Not cleaning your turtle’s filter every month can cause a build-up of waste and organic material, which can then begin to rot and cause the water to grow hazy. 

A dirty and over capacitated filter will also begin to pump the harmful waste back into the tank, which again can cause cloudy water and be harmful to your pet turtle. 

How to Fix It?

Of course, the easiest solution to not cleaning out your filter is to clean it on a more regular basis – with many turtle owners choosing to clean out their filters by following a weekly or bi-weekly schedule. 

Cleaning your filter every two weeks is a common practice and is very good for the overall cleanliness of your tank. However, you can also clean your filter whenever you begin to notice a drop in quality or water cloudiness. 

Your tank filter contains the bacteria used to break down ammonia for the nitrogen cycle, and this can be disrupted if you clean or remove the bacteria substrate. These are materials that aid in bacteria growth and often look like plastic rings. 

If you remove the substrate, you could risk having to begin the nitrogen cycle all over again, which can also make your tank water cloudy. Cleaning or removing the substrate is a  part of the process that comes down to your preference. 

Poor Maintenance

As we have previously established, turtles are messy animals that can produce a high level of waste in their tanks. They can also be messy eaters, which means that feeding them in their tanks could result in cloudy or dirty water.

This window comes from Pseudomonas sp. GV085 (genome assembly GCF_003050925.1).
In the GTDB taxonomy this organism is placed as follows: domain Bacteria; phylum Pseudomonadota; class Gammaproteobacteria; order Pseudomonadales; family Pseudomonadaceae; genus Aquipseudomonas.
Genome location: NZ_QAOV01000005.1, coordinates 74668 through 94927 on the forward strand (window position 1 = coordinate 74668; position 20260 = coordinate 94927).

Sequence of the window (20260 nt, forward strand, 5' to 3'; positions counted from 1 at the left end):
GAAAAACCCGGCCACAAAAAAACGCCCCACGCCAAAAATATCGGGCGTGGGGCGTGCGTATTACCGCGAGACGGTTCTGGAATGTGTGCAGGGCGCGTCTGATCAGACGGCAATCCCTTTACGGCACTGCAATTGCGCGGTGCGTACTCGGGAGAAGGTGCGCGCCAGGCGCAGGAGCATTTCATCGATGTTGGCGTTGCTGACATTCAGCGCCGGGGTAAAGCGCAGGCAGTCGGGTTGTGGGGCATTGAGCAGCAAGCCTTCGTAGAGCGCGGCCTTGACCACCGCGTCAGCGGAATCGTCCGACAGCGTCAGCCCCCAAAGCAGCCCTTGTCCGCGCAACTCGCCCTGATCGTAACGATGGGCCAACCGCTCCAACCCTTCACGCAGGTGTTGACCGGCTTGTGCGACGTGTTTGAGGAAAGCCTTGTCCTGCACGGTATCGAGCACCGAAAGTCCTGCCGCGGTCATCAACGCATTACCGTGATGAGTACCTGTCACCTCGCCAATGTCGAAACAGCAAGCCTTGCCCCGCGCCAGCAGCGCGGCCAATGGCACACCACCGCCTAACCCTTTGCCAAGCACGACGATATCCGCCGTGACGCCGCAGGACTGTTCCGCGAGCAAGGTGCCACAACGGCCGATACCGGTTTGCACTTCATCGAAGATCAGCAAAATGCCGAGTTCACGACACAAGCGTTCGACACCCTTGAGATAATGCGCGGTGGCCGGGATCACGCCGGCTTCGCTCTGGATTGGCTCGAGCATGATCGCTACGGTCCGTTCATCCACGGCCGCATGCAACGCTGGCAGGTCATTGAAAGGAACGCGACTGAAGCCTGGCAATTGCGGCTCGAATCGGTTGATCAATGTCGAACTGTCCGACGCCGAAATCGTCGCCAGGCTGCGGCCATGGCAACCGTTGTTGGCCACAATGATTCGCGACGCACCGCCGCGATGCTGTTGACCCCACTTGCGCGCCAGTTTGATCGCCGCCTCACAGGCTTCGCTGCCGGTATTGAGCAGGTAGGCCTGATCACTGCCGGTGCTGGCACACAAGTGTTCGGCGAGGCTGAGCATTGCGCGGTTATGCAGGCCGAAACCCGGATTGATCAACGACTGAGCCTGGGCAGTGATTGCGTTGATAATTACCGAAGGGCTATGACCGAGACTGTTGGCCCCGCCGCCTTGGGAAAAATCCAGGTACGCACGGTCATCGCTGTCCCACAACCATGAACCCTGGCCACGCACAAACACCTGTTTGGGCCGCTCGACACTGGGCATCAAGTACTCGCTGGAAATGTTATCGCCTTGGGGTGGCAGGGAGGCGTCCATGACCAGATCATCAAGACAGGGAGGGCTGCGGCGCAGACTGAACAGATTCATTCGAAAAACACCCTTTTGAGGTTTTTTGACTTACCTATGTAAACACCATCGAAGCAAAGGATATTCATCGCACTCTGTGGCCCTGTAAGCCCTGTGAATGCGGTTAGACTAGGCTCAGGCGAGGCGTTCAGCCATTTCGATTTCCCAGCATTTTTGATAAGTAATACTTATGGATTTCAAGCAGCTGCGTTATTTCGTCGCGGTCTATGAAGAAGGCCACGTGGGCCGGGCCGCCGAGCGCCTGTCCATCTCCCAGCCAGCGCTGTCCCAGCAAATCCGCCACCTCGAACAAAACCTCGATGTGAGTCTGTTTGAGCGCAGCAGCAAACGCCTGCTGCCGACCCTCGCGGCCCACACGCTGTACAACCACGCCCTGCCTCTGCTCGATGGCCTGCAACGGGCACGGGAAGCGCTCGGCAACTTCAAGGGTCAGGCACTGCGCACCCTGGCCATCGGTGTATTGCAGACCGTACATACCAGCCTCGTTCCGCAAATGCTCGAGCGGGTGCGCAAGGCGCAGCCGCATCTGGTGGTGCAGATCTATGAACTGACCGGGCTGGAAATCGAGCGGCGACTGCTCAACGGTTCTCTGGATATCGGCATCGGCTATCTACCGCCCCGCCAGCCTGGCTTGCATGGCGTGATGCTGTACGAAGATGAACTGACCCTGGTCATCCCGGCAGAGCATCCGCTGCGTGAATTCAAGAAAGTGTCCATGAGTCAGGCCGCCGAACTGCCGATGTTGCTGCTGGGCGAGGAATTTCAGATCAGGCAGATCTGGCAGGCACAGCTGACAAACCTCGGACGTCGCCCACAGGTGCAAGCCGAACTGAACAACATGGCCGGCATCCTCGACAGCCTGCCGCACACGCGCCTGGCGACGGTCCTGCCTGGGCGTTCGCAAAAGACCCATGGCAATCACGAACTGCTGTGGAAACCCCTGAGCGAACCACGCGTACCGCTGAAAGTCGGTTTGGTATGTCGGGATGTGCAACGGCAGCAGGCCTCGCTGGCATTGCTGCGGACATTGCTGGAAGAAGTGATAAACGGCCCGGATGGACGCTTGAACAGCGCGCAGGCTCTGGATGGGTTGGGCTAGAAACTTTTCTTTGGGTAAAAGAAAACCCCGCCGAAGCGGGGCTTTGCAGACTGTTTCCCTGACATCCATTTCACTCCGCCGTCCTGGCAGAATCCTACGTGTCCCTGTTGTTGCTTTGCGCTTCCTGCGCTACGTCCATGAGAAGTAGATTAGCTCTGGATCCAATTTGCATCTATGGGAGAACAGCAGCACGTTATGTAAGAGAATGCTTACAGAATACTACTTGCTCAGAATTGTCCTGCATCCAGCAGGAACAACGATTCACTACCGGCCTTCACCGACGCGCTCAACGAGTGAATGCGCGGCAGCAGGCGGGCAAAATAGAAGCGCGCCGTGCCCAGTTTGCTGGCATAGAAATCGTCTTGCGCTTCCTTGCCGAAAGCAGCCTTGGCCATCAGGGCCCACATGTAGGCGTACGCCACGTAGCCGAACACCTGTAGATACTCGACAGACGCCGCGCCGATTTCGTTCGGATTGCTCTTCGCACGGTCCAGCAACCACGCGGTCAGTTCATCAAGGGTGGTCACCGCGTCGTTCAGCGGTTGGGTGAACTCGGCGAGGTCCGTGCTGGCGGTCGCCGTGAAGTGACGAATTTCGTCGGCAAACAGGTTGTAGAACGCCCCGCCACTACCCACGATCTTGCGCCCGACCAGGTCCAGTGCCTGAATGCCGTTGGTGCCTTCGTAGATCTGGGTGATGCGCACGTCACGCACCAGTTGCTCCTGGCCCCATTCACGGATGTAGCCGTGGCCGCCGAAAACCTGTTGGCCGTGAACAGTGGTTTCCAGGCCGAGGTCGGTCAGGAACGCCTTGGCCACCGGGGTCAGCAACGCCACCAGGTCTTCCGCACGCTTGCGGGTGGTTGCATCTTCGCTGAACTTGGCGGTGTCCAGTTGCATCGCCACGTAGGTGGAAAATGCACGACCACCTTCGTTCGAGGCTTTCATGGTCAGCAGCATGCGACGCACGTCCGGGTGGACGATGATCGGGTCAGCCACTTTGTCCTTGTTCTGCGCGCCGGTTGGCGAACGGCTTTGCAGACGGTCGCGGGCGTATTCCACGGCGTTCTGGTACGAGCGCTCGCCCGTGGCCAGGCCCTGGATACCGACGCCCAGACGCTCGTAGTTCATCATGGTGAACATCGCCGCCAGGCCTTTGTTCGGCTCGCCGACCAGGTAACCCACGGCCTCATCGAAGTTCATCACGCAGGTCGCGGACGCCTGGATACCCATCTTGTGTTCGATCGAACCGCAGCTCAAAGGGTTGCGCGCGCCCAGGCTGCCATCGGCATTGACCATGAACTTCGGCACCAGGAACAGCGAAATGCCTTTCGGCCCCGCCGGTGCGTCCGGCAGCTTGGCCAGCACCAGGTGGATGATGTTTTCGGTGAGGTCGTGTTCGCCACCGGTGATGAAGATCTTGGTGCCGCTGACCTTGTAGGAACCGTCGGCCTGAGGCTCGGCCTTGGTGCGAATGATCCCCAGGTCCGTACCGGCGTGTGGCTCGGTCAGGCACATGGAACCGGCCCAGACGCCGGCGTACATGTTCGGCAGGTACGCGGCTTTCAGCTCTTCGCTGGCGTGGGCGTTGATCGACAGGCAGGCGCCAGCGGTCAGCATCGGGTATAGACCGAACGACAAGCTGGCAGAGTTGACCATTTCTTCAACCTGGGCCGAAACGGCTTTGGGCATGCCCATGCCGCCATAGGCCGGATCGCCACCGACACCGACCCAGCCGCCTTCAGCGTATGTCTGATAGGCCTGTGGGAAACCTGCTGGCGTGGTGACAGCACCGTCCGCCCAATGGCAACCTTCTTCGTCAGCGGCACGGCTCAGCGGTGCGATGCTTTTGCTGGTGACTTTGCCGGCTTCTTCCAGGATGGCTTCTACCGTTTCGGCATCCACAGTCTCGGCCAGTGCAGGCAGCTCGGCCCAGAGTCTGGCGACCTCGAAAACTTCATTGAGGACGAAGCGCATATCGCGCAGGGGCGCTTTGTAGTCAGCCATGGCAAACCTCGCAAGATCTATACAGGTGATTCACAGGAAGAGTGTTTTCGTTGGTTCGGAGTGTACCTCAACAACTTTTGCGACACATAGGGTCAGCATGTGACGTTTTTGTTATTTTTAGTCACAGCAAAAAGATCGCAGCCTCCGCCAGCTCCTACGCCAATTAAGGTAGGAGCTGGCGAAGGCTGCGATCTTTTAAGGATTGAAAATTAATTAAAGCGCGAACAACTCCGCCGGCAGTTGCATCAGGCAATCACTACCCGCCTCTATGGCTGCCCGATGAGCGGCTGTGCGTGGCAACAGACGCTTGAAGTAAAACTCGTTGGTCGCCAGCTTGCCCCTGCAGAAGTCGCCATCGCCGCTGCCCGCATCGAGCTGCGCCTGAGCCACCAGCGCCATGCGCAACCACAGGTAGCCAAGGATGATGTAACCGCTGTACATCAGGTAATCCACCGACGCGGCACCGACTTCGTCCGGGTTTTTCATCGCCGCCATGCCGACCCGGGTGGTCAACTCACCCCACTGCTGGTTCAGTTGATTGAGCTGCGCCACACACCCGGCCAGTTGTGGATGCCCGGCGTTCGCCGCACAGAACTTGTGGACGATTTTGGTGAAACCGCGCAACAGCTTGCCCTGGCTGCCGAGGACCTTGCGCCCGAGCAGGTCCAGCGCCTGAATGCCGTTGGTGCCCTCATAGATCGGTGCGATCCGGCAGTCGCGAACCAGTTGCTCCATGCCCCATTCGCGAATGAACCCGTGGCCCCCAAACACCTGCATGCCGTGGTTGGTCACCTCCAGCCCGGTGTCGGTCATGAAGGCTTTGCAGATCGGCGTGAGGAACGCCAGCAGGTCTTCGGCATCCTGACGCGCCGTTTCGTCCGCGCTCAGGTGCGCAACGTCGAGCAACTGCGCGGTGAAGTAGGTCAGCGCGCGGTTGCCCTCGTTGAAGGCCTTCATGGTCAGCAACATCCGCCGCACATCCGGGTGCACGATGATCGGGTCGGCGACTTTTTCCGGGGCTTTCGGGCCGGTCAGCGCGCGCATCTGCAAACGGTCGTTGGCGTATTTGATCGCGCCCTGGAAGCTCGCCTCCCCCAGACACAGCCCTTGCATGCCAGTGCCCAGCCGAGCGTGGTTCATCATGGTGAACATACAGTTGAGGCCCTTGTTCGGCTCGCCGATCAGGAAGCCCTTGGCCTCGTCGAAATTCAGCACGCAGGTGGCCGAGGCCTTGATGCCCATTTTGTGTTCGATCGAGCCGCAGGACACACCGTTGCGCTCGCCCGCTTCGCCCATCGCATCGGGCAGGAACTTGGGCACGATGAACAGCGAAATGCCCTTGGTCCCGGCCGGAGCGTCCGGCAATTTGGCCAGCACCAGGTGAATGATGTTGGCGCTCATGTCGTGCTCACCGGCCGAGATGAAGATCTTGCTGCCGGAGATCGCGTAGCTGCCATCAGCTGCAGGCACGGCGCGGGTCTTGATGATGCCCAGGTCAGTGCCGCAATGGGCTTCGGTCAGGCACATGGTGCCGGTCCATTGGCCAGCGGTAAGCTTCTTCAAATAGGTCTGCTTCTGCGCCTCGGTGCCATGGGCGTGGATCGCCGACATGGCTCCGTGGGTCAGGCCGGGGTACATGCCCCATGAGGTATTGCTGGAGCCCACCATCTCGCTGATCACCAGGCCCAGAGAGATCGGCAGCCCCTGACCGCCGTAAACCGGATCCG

Even feeding your turtle solid food such as pellets can lead to a tank full of particulate matter, with the water becoming contaminated with high levels of protein from the undigested food. 

Not only does this cloudy water look unattractive in your tank, but it can also cause a foul odour and partially blind your turtle, which could lead to future health problems. 

How to Fix It?

Because feeding your turtle in its tank can lead to dirty water, the best solution is to remove your reptile from its tank during the feeding process. 

This is a common method that is practised by turtle owners all over the world, as it ensures the cleanliness of your tank and the balanced diet of your beloved aquatic pet. 

Feeding your turtle outside of its tank is a simple process and we have outlined the best approach in the following step-by-step guide: 

  1. Remove The Turtle: Take a small bowl, roughly twice the size of your turtle, and fill it halfway with water from the turtle’s tank. You must make sure that the turtle can’t climb out or you could risk your pet escaping. 
  2. Add The Food: Take your turtle’s usual food and add it to the bowl, following the same method that you would usually use to feed your pet. 
  3. Take Some Time: Wait for around 10 minutes, or until your turtle has eaten its fill and is ready to be taken out. 
  4. Put The Turtle Back: Once the turtle is full, remove it from the bowl and carefully place it back inside its tank. 
  5. Clean The Bowl: Pour the water in the container down the drain and clean it out. Store away until the next feeding session.